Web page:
“Scientific ragging”: The New Jiu-jitsu (1904)

An anonymous commentary on the potentials of jiujitsu from “The Outing” magazine, dating to 1904:

WHO would have said three years ago that a remote Eastern nation would become an arbiter between the athletic aims of the two extreme nations of the West? But some such relation as this is set up by the Japanese protest against the American exploitation of jiujitsu. Directly the art was discovered it was seized upon in America, advertised, practised and explained in a number of books. The explanations certainly exceeded the art, of which the scope and wonders have been greatly misrepresented, and in giving Jiu-jitsu a flair, which made it the fashionable spectacle in Paris as in New York, abstracted at the same time its chief merit. Jiu-jitsu may be an art, almost a science; but above all it is a game, and the exploiters of it have done the harm to it that they have done to other athletic games in emphasising its spectacular and combative advantages. Jiu-jitsu professionals, skilled after the fashion of ” the magnetic lady” who set silly London gossiping some years ago, will soon be a regular part of music-hall performances. This does not much matter, but it is less endurable that a game which might be a real boon to town-dwellers should be spoiled by sham gymnastic exponents who take themselves more seriously than they deserve.

For an athletic nation we are curiously backward in what may be called palaestral games. Fencing has its eminent devotees. Mr. Egerton Castle, umpiring at a bout in Gray’s Inn Gardens, where a bundle of foils leaned against the leaning catalpa, is a spectacle full of the savour of the Middle Ages. The two straightest backs in the House of Commons were trained on fencing. Captain Hutton has from time to time inspired different schools with his zeal for foils, single-sticks, broad-sword and buckler, quarter-staff, two-handed sword, or case of rapiers. Nevertheless, fencing and the sister games languish in England. They are not popular amusements, and the desire to take them up possesses very few of the many town-immured men and women who lament daily their need of exercise. On the whole, the gymnastic peoples are not the athletic. The Japanese dislike sport on the whole. The Germans prefer to develop chest and arms rather than legs; the English neglect the torso. Perhaps the French are more naturally proficient at both athletics and gymnastics than any people, except the Americans, whose competitive genius is overmastering.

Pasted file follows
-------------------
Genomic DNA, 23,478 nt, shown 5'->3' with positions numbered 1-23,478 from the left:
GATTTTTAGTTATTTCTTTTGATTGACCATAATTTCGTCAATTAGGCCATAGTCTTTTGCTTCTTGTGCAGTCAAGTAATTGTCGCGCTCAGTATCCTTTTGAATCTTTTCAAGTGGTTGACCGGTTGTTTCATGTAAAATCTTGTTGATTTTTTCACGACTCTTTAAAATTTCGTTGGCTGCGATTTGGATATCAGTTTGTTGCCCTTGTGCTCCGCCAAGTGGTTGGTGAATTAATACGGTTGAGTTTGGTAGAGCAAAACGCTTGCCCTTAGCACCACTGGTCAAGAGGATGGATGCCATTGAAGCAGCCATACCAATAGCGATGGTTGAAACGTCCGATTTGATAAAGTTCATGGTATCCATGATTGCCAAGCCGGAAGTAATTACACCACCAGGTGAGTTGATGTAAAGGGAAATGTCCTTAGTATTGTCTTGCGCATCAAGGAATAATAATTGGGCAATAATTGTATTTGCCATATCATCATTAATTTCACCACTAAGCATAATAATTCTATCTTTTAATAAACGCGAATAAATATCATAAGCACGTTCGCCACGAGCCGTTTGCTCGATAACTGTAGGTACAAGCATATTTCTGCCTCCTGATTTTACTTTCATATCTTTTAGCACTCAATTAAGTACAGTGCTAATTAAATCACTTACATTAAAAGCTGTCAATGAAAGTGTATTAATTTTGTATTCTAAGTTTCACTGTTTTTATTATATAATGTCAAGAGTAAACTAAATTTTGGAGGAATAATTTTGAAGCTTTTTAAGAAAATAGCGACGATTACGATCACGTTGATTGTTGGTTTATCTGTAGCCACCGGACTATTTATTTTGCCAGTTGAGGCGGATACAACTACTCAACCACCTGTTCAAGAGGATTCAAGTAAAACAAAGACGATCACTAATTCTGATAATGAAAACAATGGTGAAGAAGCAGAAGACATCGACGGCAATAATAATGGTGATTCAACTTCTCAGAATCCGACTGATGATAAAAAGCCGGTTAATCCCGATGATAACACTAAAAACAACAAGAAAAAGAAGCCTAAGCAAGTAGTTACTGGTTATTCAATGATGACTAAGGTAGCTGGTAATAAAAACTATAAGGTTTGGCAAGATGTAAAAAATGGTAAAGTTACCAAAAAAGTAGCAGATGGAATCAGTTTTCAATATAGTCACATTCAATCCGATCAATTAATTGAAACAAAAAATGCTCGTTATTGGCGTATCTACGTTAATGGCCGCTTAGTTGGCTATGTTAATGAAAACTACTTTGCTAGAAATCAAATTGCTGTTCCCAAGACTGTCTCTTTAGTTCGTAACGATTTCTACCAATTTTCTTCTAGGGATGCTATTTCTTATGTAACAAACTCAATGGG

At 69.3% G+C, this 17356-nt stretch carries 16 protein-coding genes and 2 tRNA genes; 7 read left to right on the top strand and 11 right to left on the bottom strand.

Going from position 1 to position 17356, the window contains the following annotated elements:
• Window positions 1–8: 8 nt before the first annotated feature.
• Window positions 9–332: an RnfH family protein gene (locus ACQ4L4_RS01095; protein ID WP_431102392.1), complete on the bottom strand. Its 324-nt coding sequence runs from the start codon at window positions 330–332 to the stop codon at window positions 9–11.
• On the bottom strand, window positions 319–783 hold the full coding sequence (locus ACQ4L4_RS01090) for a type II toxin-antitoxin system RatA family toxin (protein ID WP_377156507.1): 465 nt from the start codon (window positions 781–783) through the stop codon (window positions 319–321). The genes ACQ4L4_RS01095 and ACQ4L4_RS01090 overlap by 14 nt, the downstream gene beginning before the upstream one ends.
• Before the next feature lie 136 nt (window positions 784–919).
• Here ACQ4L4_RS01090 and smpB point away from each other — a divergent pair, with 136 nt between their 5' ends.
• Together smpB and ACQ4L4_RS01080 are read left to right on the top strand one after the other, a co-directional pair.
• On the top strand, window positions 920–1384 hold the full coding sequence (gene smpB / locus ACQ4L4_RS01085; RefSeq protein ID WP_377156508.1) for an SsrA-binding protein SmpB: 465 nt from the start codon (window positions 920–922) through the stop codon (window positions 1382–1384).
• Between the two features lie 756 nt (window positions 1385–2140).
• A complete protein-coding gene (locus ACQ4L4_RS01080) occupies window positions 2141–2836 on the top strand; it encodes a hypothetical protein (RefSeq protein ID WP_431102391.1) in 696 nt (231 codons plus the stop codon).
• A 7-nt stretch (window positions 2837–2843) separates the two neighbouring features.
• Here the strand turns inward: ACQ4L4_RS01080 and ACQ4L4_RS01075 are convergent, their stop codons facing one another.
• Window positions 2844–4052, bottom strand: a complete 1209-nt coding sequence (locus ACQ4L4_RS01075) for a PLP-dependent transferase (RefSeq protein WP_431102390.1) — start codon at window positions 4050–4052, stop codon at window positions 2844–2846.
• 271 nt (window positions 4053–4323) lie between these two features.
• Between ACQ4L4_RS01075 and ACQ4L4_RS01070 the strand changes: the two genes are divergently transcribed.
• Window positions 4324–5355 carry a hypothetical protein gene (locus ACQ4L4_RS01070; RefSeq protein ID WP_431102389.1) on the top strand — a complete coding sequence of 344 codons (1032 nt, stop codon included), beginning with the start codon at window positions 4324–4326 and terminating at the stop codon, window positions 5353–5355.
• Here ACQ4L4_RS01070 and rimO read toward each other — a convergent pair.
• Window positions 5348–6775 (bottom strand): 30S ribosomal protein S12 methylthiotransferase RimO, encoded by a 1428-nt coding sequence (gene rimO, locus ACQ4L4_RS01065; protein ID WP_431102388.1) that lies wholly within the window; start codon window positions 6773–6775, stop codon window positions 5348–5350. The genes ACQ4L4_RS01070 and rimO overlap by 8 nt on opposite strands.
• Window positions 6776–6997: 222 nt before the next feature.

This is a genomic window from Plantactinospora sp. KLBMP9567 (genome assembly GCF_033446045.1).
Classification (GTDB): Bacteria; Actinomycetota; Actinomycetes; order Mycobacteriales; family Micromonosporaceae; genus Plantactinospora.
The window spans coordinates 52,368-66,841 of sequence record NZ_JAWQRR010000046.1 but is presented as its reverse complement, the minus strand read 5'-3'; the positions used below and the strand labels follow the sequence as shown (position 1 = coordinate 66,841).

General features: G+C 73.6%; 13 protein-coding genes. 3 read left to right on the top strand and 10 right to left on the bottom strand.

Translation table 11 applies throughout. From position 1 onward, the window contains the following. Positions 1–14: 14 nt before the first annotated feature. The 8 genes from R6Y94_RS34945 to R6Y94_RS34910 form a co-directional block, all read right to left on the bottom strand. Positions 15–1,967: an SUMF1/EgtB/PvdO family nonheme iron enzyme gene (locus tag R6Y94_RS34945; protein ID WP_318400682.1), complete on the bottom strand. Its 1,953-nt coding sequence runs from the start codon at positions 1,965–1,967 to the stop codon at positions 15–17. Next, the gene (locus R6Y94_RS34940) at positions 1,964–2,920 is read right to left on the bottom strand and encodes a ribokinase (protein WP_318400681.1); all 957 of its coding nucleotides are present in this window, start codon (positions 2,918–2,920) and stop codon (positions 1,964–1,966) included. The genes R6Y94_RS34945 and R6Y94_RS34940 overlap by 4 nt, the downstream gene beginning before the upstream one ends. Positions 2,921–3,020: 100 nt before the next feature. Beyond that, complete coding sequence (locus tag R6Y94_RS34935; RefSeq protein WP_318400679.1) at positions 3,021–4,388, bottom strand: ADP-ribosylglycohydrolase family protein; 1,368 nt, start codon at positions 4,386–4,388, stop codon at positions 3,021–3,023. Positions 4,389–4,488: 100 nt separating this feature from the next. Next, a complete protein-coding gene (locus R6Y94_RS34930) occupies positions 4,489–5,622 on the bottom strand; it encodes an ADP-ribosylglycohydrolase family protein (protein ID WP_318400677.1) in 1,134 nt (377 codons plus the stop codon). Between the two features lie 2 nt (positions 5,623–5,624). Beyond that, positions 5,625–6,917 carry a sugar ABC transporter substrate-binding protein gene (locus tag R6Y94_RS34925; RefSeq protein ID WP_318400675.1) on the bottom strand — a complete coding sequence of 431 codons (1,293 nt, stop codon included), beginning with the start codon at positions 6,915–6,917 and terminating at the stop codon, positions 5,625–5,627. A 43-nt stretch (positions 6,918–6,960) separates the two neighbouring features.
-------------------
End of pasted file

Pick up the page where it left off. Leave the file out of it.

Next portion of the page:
Beyond all question the Japanese are the greatest gymnasts in the world, and have been for years. Two forms of wrestling, Sumo and jiu-jitsu—the first chiefly professional, the second both aristocratic and democratic, have long interested the bulk of the nation. Sumo has been regulated by a Gild of its own which is recognised by Government, used for police purposes, and exempted from taxation. The Gild has schooled its members into the strictest loyalty to the canons of art and etiquette in the same way as the Rugby Union in England, though more precisely and dictatorially, as befits an institution long and officially established, which holds its public examination and publishes its class-lists. Sumo in Japan is the counterpart, with many necessary deductions from the strictness of the analogy, of the Football League in England. It is professional, a spectacular rather than a popular game, and its players need great physical development.

Jiu-jitsu has other qualities, and these seem to me to bring it a long way ahead of any gymnastic game we have in England. And it should be English, for it is no more or less than the science of “ragging,” the exaltation of a rough and tumble, the impromptu wrestling which everyone practices and enjoys from infancy till the age when the sinews creak. It is the only game common to the nursery, the school, the university, the office, and it is greatly improved as a mere amusement by some application of science. The Japanese have especially associated the game, since its emergence in the seventeenth century, with military training, and its superiority to the stiffness of much army gymnastics

does not need argument. But the question now is not whether Woolwich or Osborne should engage a Japanese instructor, but whether many active men who cannot keep their muscles from rusting might not with advantage take their opportunities of scientific ragging in off hours. Its reputation has been spoiled by American over-emphasis. The art includes, of course, instruction in the coup-de-grace, in blows, or rather taps, and falls, and locks, and grips which can incapacitate and break limbs; but its points as a game are quite independent of such violent usage of anatomical knowledge.